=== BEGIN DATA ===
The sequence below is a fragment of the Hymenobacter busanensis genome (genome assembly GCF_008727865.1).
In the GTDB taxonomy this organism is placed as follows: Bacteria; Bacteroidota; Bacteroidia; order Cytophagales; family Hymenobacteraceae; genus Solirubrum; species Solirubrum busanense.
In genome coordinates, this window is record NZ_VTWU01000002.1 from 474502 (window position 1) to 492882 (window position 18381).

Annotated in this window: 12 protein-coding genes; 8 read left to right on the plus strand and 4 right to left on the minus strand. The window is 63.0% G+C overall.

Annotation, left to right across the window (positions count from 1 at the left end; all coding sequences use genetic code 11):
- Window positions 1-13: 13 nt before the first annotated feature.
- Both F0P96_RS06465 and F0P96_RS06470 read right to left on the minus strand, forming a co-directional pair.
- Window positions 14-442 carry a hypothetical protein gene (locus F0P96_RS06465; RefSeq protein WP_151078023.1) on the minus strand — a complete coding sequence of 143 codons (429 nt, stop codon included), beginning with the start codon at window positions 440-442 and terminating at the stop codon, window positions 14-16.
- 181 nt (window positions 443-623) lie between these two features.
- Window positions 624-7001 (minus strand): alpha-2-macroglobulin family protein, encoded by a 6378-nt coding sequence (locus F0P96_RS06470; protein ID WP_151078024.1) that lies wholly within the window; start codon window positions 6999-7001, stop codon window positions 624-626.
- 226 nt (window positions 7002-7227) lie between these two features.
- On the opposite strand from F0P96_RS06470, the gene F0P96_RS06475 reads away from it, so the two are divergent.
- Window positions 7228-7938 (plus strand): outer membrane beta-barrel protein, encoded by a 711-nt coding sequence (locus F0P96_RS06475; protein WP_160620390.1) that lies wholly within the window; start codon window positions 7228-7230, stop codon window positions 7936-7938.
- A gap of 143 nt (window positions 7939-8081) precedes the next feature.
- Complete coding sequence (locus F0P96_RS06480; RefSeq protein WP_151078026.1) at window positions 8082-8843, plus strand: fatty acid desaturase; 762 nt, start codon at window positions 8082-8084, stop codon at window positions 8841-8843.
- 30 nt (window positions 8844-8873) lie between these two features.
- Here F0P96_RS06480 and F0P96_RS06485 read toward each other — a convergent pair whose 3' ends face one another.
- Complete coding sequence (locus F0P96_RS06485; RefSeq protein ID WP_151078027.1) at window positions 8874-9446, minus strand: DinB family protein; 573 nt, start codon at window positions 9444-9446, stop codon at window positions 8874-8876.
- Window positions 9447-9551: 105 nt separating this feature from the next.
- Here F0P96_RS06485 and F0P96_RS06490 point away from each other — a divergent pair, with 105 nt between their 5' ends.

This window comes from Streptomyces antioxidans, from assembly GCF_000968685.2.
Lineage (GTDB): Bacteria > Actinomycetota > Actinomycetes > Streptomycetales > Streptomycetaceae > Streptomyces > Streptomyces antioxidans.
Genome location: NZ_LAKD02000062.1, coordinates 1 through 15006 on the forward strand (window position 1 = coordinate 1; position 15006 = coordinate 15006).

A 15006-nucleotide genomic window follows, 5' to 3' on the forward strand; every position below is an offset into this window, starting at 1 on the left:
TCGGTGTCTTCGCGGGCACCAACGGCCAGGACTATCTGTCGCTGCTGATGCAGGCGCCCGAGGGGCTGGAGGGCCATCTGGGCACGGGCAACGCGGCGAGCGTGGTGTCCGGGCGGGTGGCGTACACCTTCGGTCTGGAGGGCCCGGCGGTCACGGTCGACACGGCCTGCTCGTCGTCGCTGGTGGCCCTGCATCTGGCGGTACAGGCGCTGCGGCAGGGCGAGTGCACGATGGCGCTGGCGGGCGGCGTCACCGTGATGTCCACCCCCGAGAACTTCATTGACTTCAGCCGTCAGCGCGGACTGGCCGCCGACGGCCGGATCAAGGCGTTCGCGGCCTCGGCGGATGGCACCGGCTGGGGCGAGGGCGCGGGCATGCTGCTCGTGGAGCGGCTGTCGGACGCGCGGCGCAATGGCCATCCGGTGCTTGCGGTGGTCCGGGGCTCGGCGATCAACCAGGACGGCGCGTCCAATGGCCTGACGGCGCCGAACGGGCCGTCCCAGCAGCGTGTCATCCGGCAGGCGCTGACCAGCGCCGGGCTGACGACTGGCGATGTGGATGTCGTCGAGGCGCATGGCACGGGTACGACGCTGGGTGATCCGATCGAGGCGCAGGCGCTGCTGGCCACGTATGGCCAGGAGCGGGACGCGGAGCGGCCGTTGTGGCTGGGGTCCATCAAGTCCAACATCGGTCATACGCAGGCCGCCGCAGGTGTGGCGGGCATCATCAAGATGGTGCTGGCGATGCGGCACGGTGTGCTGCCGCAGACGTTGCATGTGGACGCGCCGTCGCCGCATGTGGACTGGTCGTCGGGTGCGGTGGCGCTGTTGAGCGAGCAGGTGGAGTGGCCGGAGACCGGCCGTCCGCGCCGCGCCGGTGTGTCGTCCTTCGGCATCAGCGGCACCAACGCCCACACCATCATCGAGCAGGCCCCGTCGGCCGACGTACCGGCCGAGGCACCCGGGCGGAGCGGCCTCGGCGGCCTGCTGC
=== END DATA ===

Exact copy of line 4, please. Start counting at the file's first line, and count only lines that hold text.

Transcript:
Annotated in this window: 12 protein-coding genes; 8 read left to right on the plus strand and 4 right to left on the minus strand. The window is 63.0% G+C overall.